This week’s another sermon prep week for me, and I keep coming back to Galatians 2:15-21, which is one of the most beautiful, clear and powerful statements on the doctrine of justification by grace alone in all of Scripture. I love what Martin Luther wrote about it, particularly commenting on a portion of verse 20, so much so that I wanted to share it with you:
Who is this me ? I, wretched and damnable sinner, dearly beloved of the Son of God. If I could by work or merit love the Son of God and come to Him, why should He have sacrificed Himself for me? . . . If I, a condemned sinner, could have been purchased and redeemed by any other price, why should the Son of God have given Himself for me? Just because there was no other price in heaven and on earth big and good enough, was it necessary for the Son of God to be delivered for me. This He did out of His great love for me, for the Apostle says, Who loved me.
Did the Law ever love me? Did the Law ever sacrifice itself for me? Did the Law ever die for me? On the contrary, it accuses me, it frightens me, it drives me crazy. Somebody else saved me from the Law, from sin and death unto eternal life. That Somebody is the Son of God, to whom be praise and glory forever.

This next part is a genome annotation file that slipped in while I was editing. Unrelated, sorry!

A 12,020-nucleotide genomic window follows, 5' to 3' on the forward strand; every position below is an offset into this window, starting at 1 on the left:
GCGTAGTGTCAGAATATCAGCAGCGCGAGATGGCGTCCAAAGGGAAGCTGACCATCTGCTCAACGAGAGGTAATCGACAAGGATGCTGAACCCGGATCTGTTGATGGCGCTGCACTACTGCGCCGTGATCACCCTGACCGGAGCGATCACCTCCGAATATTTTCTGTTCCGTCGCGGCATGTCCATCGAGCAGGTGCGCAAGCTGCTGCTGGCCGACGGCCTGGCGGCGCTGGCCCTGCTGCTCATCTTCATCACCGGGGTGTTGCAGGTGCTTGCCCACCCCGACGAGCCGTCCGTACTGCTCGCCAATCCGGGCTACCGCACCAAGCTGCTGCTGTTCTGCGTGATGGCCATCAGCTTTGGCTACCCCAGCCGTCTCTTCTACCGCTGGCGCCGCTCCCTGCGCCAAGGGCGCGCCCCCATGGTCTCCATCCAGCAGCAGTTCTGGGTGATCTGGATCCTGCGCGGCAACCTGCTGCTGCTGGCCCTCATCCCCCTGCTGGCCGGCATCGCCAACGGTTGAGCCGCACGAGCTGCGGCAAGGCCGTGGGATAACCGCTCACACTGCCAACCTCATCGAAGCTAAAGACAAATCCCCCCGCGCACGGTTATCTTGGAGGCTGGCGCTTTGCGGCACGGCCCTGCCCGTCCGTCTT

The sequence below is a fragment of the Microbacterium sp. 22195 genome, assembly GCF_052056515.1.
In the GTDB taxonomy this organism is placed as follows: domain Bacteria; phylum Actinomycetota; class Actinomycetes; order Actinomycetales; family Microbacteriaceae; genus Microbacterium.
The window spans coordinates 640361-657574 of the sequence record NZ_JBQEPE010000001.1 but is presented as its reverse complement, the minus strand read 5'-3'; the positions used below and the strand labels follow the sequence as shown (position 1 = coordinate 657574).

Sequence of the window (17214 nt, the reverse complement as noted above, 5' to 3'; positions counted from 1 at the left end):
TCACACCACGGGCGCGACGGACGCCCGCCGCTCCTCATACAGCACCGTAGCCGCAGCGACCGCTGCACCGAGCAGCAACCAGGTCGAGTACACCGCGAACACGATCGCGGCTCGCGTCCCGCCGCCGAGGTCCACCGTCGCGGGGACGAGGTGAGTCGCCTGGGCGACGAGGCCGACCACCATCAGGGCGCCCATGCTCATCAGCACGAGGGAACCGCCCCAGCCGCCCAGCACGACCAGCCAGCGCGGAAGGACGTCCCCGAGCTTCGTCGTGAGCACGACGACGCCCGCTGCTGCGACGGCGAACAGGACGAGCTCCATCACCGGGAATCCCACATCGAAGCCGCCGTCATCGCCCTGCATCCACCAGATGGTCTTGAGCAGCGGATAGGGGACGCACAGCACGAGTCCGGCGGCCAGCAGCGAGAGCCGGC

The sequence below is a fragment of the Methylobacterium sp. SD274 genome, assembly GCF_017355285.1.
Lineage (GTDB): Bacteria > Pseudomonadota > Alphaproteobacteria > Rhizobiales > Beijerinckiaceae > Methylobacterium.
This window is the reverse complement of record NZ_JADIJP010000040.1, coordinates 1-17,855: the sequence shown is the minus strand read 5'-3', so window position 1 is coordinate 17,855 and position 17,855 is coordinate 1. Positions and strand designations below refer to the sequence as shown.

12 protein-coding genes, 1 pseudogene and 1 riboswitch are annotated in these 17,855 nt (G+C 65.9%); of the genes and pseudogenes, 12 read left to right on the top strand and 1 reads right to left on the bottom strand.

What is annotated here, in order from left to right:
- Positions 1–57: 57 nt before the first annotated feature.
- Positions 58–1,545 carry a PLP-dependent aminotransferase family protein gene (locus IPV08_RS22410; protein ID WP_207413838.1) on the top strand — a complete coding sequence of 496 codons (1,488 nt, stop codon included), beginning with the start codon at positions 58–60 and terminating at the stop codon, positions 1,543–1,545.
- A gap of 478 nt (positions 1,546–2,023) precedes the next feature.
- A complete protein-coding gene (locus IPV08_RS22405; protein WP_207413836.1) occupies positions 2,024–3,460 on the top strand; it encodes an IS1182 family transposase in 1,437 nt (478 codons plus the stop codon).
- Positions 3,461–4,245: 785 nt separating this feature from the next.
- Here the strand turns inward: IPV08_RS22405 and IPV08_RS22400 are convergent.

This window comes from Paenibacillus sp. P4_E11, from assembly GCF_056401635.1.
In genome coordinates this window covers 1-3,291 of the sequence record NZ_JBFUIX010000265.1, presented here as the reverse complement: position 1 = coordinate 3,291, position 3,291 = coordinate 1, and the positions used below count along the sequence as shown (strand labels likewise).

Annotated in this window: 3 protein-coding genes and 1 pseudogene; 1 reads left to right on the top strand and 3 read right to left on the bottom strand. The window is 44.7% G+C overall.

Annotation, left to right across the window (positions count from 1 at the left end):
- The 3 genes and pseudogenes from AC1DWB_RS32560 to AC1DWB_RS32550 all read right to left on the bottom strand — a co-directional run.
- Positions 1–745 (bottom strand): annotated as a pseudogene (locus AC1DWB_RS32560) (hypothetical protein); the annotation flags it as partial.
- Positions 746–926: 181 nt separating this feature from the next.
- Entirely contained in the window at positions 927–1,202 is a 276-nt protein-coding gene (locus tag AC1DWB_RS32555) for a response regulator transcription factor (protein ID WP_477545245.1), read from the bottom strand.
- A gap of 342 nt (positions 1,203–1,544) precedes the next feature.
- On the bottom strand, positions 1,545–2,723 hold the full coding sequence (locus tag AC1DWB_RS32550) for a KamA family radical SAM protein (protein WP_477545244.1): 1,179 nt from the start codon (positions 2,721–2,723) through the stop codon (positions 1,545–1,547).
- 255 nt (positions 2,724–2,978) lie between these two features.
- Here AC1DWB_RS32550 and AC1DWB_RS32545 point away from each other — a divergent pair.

Hence, Christ is no Moses, no tyrant, no lawgiver, but the Giver of grace, the Savior, full of mercy. In short, He is no less than infinite mercy and ineffable goodness, bountifully giving Himself for us. Visualize Christ in these His true colors. I do not say that it is easy. Even in the present diffusion of the Gospel light, I have much trouble to see Christ as Paul portrays Him. So deeply has the diseased opinion that Christ is a lawgiver sunk into my bones. You younger men are a good deal better off than we who are old. You have never become infected with the nefarious errors on which I suckled all my youth, until at the mention of the name of Christ I shivered with fear. You, I say, who are young may learn to know Christ in all His sweetness.
For Christ is Joy and Sweetness to a broken heart. Christ is a Lover of poor sinners, and such a Lover that He gave Himself for us. Now if this is true, and it is true, then are we never justified by our own righteousness.
Read the words me and for me with great emphasis. Print this me with capital letters in your heart, and do not ever doubt that you belong to the number of those who are meant by this me. Christ did not only love Peter and Paul. The same love He felt for them He feels for us. If we cannot deny that we are sinners, we cannot deny that Christ died for our sins.
Martin Luther, Commentary on Galatians (Kindle Edition)